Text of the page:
Deer season has come to an end. Successful hunters have neatly wrapped packages of meat, perhaps a set of antlers at the taxidermist awaiting their attention or even a skull at the beetle guy. But what happens to what is left?
That is where we come in! There is so much more to an animal harvested by a hunter. Whether it is a deer, elk, bear or other game animal, they can continue provide even after all those freezer paper packages are gone!
A deer can provide so many more beautiful things! A deer has a hide that can be turned into a hair on throw or a piece of buttery soft buckskin. Buckskin is great for traditional things like moccasins to contemporary things like jewelry. It offers a soft, strong yet stretchy leather that an be dyed nearly any color of the rainbow. Thin enough to sew easily by hand, even with thin and delicate beading needles. Quite strong, it can be cut into strips that braid beautifully and knot securely.
The bones of the deer offer a whole different set of qualities. The leg bones are dense and tend to fit nicely in the hand for knives and other tools. The dense outer wall of these bones is easily carved or scrimshawed. Small pieces make great pendants and beads. Smaller bones from the foot and wrist can be used whole for beads. Some cultures use these bones to tell your fortune. A special bone found in the hock joint has been used for thousands of years in a game of chance called Tali or Knucklebones. Played similar to Yahtzee, except the dice are numbered 1, 3, 4 and 6. Believed to be first played in Egypt, this game crosses the millennia with a thriving fan base today.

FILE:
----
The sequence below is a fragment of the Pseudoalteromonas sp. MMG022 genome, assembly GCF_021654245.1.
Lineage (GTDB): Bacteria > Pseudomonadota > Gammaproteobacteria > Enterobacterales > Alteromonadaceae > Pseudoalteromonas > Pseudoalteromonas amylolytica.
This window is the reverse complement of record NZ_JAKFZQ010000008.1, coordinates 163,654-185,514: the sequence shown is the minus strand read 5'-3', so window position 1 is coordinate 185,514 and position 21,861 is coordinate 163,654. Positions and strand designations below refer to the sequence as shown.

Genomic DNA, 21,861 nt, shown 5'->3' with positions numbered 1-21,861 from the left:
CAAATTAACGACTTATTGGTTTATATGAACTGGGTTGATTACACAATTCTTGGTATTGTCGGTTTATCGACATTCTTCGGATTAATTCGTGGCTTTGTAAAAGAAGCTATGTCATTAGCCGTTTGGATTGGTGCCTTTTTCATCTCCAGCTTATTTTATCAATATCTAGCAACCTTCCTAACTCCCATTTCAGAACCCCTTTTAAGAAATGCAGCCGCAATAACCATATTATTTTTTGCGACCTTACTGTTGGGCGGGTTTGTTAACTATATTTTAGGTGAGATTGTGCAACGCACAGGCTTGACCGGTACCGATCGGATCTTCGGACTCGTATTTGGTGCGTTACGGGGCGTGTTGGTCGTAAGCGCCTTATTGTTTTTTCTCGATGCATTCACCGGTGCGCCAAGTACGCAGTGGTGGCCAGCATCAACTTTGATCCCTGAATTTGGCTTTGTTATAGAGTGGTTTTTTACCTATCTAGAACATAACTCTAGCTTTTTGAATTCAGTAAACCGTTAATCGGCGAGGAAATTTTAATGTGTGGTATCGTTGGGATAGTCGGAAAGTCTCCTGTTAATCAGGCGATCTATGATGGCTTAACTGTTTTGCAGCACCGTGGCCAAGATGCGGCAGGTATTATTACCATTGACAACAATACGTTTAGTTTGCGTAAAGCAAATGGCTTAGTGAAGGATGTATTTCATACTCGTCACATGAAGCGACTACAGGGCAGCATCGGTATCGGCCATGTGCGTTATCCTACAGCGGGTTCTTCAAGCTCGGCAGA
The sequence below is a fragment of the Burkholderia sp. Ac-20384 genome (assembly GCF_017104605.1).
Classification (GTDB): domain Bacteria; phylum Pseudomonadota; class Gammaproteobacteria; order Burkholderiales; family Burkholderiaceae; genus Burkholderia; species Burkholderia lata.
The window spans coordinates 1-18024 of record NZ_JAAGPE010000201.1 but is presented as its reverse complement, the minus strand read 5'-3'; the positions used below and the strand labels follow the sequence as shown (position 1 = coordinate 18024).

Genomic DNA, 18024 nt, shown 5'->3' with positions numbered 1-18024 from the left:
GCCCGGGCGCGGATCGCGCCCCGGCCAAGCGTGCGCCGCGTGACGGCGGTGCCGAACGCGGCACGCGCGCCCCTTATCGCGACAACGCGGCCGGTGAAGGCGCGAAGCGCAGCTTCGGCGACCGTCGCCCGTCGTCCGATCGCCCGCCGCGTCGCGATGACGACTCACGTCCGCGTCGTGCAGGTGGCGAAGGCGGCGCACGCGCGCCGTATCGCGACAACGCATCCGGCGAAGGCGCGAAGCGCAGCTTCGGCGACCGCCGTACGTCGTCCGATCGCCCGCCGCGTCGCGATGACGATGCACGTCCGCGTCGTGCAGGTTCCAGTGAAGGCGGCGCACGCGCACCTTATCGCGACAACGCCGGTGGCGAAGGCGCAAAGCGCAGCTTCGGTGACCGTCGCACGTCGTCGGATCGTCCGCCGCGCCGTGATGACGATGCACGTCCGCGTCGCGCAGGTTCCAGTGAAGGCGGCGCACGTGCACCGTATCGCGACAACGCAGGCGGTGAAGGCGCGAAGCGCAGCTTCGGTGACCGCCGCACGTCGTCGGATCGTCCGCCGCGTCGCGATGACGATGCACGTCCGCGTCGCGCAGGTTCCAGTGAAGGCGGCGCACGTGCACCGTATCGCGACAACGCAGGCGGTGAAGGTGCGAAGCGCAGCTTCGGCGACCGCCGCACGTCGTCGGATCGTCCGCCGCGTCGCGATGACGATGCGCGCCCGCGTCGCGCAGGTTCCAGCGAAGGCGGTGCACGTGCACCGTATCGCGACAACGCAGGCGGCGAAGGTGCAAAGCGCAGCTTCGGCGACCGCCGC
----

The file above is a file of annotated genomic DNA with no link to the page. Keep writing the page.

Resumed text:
The hooves and dew claws are still used in traditional costumes across the world. They are also used in baby rattles and musical instruments. Hooves can even be used to make a strong glue used in many things.
Antlers offer today’s craftsman the most possibilities. Quite renewable, these are shed by deer every year. They can be used whole or cut into a host of smaller, quite useful pieces.
Antler can be drilled, carved, sanded and polished to a brilliant shine. Deer antlers open up a host of possibilities to florist and event planners for table and venue décor. Antlers also offer a durable alternative to plastic and rawhide dog chews.
The jaws and teeth are often studied by biologists to tell the age and health of a deer at harvest. This valuable information helps game departments set harvest quotas and control the number of tags issued for certain areas. This keeps populations healthy and sustainable for future harvest.
Deer hair is used by Fly Fishermen in a wide range of fly patterns, from tiny ants to bass taunting Mouse flies. It is one of a handful of types that float on water. A useful characteristic in dry flies.
In our Education Series, we will go into depth with each of these unique materials with our favorite techniques, tools and tips to help you along. Detailed step by step instructions, photos and hundreds of hours of trial and error at your fingertips. Look for our first edition at the beginning of next month!